What Does NJ Alimony Reform Mean for Your Divorce?

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On September 9, 2014, the lengthy push for alimony reform in New Jersey came to a conclusion when Governor Christie signed A-845, a set of new laws that will make significant changes to New Jersey’s alimony system.

What does this mean for you?

If you currently have an alimony order in place, the new laws will generally have little to no impact on you. If you have questions or feel a change in your alimony order is needed, please read about formal modification of spousal support amounts, and the grounds upon which this kind of motion can be filed.

For anyone who has a New Jersey alimony order put in place after these news laws go into effect, however, the following changes should be taken into consideration. For new divorces, major changes under New Jersey alimony reform changes regarding:

Length of alimony orders: When a marriage lasts fewer than 20 years, the length of alimony payments cannot exceed the length of the marriage unless a judge decides there are “exceptional circumstances.”

Cohabitation after divorce: Judges will be able to end payments if the recipient lives with a partner, even if they don’t get married.

Income/Job Changes: Judges will be able to lower payments if the payer has been out of work for 90 days.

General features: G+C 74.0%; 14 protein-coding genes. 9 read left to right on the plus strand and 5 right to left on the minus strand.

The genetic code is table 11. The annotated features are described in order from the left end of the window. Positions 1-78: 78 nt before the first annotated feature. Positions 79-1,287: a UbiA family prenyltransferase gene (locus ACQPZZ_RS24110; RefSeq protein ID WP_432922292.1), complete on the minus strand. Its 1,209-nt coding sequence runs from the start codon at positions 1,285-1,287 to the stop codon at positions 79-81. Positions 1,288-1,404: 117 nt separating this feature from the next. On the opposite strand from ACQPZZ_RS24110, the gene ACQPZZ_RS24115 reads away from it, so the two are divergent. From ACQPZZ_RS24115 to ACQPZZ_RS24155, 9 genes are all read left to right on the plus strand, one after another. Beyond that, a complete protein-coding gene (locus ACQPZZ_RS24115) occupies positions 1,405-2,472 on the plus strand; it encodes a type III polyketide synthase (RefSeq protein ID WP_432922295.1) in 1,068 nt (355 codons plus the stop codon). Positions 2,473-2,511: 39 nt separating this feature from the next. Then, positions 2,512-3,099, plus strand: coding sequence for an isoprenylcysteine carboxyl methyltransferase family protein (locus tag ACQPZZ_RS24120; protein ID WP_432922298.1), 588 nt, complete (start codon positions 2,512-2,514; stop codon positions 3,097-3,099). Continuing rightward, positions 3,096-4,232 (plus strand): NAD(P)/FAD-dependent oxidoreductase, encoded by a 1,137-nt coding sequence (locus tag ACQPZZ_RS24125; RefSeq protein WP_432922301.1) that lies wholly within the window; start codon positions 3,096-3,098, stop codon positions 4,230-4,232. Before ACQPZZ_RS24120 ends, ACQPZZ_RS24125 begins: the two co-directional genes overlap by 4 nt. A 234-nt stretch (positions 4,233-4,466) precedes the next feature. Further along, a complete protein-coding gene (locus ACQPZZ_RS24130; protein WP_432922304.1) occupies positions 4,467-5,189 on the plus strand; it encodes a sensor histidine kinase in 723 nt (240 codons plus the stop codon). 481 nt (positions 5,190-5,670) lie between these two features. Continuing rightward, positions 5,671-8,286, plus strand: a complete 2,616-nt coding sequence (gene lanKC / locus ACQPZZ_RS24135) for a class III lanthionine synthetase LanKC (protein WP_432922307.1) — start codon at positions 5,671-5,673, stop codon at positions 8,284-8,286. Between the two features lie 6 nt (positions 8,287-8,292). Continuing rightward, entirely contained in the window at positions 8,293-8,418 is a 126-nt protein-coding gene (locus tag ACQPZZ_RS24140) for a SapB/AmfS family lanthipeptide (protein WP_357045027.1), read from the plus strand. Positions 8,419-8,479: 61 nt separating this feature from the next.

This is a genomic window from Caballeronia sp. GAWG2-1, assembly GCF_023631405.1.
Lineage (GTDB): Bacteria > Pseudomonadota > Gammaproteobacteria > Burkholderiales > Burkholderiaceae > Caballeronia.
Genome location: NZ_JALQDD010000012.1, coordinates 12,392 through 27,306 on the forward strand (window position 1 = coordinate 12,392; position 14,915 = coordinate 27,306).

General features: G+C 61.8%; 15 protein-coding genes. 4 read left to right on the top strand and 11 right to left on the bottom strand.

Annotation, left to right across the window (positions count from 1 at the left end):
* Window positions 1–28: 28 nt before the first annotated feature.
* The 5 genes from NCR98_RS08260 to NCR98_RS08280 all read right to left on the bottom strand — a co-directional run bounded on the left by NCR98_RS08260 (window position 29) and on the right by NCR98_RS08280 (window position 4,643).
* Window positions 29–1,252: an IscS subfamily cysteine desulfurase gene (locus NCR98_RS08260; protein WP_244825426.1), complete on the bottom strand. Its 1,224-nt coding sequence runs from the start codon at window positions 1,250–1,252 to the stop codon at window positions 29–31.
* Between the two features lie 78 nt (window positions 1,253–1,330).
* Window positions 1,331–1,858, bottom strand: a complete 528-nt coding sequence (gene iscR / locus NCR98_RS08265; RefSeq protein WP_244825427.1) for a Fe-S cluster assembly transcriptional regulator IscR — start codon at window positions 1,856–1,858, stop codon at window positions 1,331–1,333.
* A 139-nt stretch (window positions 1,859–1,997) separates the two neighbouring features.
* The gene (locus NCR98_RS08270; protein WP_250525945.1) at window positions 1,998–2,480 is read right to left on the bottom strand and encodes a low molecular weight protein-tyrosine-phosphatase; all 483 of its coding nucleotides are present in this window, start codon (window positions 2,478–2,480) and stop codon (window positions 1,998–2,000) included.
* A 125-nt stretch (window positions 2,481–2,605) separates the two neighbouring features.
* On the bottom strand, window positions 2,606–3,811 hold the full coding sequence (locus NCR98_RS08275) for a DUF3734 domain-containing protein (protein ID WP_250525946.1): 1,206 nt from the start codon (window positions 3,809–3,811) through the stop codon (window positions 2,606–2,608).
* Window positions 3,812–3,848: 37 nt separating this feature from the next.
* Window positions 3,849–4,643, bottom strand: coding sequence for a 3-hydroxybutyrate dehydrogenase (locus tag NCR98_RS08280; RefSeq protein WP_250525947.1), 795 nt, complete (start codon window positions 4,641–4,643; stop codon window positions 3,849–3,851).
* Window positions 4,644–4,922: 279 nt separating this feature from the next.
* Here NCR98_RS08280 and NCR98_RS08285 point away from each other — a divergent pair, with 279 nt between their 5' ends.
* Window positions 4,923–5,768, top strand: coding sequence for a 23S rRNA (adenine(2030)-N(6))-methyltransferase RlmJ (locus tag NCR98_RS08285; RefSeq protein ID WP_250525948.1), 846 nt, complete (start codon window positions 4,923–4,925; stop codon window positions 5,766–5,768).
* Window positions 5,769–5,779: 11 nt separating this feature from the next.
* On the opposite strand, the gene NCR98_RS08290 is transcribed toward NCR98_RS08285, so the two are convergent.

Establishment of Open Durational Alimony: The term “permanent alimony” would be replaced with “open durational alimony,” an open-ended form of alimony which would only apply in unusual circumstances (i.e., a spouse who is unable to work due to a health issue, etc.)

Retirement & Alimony: Alimony payments will end (if they have not already) once the ex-spouse paying them reaches the “full retirement age” of 67, unless the receiving spouse files a motion and is able to prove that need for support remains.

Of course, these are the blanket changes contained in the laws and all or only some might actually apply to your situation. What still matters most are your individual alimony factors, including work history, lifestyle, and factors such as whether you’re a stay-at-home parent. We encourage you to read more about alimony, including the different types of alimony available in New Jersey, to see what work best for you. Consulting with an attorney can give you the best overview of how spousal support will factor into your divorce.

Additional New Jersey alimony resources:

The slideshow presentation below is an easy-to-follow summary of what you need to know about alimony reform in New Jersey as of September 10, 2014:

Enforcing NJ Alimony Agreements and Court Orders

NJ Palimony (if you are unmarried)

NJ Alimony Case Studies

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